Oki so we have an SSH server that can reach the tech PCs, the tech PCs which are listening on port 5500, and the client-side VNC which is almost all provisioned. That leaves us with creating the ssh tunnel from client to server and setting up local port forwarding.

SSH port forwarding is probably one of the most useful but underutilised features of SSH clients. Bascially, once an SSH connection is made to the server, you can redirect traffic fromt he port of your choosing to go over the tunnel to some remote host on the server’s subnet. More details here.

I’ve already referred to “plink” in one of my other blog posts. Its basically PuTTy’s cli mode. The command we’ll use to setup the SSH tunnel and SSH forwarding would be:

plink -P 22 -pw password -L root@ –N

I guess we should explain the syntax a bit here:

  • · -pw = password
  • · -L = setup SSH port forwarding. This takes the format of [ local_ip : local_port : remote_ip : remote_port ]. So in our case the remote_ip and remote_port will be those of a Tech PC in the SSH server site.
  • · root@[server_ip] = username and IP of the SSH server to connect to. Of course don’t use root… use some user with absolutely no priviledges… don’t forget these credentials are visible to the client
  • · -N = don’t open an SSH shell… the client doesn’t need it.

Once the SSH tunnel is setup, we instruct the VNC server to connect back to the tech PC. Since SSH forwarding is setup, in the above example is the tech PC’s local IP is, then we simply tell the VNC server to reverse connect to, which will redirect the VNC traffic to the IP port 5500 over the SSH tunnel… encryption and NAT/firewall traversal, just like that! 🙂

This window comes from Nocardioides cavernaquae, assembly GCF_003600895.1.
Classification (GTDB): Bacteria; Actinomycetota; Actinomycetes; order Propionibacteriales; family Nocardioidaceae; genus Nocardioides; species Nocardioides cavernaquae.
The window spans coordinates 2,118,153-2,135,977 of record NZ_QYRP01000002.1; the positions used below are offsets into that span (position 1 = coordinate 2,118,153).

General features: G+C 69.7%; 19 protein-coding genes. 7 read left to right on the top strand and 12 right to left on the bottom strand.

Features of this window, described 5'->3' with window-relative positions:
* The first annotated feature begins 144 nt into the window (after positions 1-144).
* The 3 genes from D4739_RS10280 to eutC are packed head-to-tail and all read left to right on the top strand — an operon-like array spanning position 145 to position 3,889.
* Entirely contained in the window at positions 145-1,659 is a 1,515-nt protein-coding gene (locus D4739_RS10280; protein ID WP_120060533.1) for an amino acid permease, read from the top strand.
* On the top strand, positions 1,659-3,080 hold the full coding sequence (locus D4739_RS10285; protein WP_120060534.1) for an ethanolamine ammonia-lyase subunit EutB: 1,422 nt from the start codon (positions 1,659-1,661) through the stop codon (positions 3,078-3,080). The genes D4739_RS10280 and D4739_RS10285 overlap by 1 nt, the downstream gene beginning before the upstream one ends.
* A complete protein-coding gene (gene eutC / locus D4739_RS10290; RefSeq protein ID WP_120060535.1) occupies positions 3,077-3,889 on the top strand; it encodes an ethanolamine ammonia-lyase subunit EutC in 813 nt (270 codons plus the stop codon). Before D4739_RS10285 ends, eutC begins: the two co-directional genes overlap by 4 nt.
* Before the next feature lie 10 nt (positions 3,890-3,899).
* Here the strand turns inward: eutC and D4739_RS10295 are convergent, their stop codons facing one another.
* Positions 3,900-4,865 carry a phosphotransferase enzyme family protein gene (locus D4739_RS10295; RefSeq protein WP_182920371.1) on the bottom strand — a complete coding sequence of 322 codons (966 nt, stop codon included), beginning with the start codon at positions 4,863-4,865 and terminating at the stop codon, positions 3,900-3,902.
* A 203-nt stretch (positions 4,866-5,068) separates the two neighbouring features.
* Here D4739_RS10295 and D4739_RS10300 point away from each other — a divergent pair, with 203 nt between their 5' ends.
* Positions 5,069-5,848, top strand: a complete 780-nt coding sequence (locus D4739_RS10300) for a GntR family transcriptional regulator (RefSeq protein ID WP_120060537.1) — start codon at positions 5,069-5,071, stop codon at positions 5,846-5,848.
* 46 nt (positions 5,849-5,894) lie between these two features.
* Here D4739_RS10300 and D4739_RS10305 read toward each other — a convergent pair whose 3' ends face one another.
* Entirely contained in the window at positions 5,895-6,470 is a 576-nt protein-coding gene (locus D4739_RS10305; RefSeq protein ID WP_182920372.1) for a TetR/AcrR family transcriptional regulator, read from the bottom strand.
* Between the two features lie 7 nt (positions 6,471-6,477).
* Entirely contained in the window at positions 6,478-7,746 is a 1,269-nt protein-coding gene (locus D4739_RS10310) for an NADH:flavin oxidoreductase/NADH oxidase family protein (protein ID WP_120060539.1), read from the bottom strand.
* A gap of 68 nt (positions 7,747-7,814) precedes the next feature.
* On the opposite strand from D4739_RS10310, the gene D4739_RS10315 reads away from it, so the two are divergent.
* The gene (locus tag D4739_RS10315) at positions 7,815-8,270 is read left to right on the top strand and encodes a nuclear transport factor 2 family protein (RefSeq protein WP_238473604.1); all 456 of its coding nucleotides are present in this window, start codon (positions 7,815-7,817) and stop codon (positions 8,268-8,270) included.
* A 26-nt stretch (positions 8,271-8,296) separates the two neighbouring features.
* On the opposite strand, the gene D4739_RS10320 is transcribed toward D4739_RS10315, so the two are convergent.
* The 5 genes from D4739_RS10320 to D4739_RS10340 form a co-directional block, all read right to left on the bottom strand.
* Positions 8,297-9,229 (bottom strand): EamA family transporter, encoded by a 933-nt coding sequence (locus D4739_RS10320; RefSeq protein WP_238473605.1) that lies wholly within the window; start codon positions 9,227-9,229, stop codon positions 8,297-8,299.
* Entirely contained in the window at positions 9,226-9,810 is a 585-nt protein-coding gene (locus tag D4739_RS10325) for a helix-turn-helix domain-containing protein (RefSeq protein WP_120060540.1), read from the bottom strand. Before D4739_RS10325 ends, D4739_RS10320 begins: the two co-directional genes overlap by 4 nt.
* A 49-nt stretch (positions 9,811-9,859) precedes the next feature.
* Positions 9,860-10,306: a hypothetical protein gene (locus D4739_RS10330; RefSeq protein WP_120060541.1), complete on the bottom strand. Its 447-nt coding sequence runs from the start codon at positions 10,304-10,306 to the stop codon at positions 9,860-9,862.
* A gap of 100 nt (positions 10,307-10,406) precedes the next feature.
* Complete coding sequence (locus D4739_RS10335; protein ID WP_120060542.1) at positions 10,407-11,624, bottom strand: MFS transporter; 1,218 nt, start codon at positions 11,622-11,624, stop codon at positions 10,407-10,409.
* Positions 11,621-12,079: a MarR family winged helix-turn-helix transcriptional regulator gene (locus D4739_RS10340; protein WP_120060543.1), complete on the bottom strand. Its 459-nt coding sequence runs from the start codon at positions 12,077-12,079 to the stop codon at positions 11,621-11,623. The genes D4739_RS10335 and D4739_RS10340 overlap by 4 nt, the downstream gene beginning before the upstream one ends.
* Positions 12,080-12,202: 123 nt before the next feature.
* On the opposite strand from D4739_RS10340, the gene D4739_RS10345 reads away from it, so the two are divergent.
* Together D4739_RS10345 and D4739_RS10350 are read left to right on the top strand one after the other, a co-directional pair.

We now need to package all this together for the client. I would use some 3-rd party install-maker or executable zip file here, but for my purposes i’m simply going to bundle plink.exe, winvnc.exe, ultravnc.ini and a batch file called “clickme.bat” into a ZIP file

“Clickme.bat” has two commands : one to start the SSH tunnel to our server, the second to start the VNC server. It’s contents:

START "My Company Support" plink -P 22 -pw SonicWALL -L root@ -N /B

winvnc.exe -autoreconnect -connect –run

The first command starts plink in a separate window entitled “My Company Support” and immediately moves to the next command. ( More details on the START command here)

The second command instructs winvnc.exe to connect back over the ssh tunnel and autoreconnect if it drops. (more details on the winvnc command here)

So we have a ZIP file with the components:





We now just have to distribute this to clients. This is where the apache server comes in. You can upload the ZIP file to the apache server and instruct clients to get the package from here.

There is quite a drawback here. Since in the plink command we must specify the IP of the tech PC ( in my example), we need to build a package for each and every tech. It’s not such a major problem , considering you can use excel to generate the command, and the zip file is about 500KB, so it won’t take too much space… but you do have to keep it in mind.

The second solution which is similar to the above is to use UltraVNCSC (single-click). You can read about it here


You basically need to upload a zip file to the website and a nice .exe file is returned. Its quite elegant but the fact that you need to upload a file to the website kills it for me. If I have 30 techs, that means 30 zip files and a lot of time uploading to the site… not my cup of tea.

How well does my method work in real life? Well… it works J The VNC connection itself does of course depend on the sort of connection you and your client have. It really is a single click experience. Clients just download, run the .bat file, and press “y” to accept the SSH key. One thing I did notice though is that it takes about 30-45 seconds to connect back to the tech PC. Still, quite good 🙂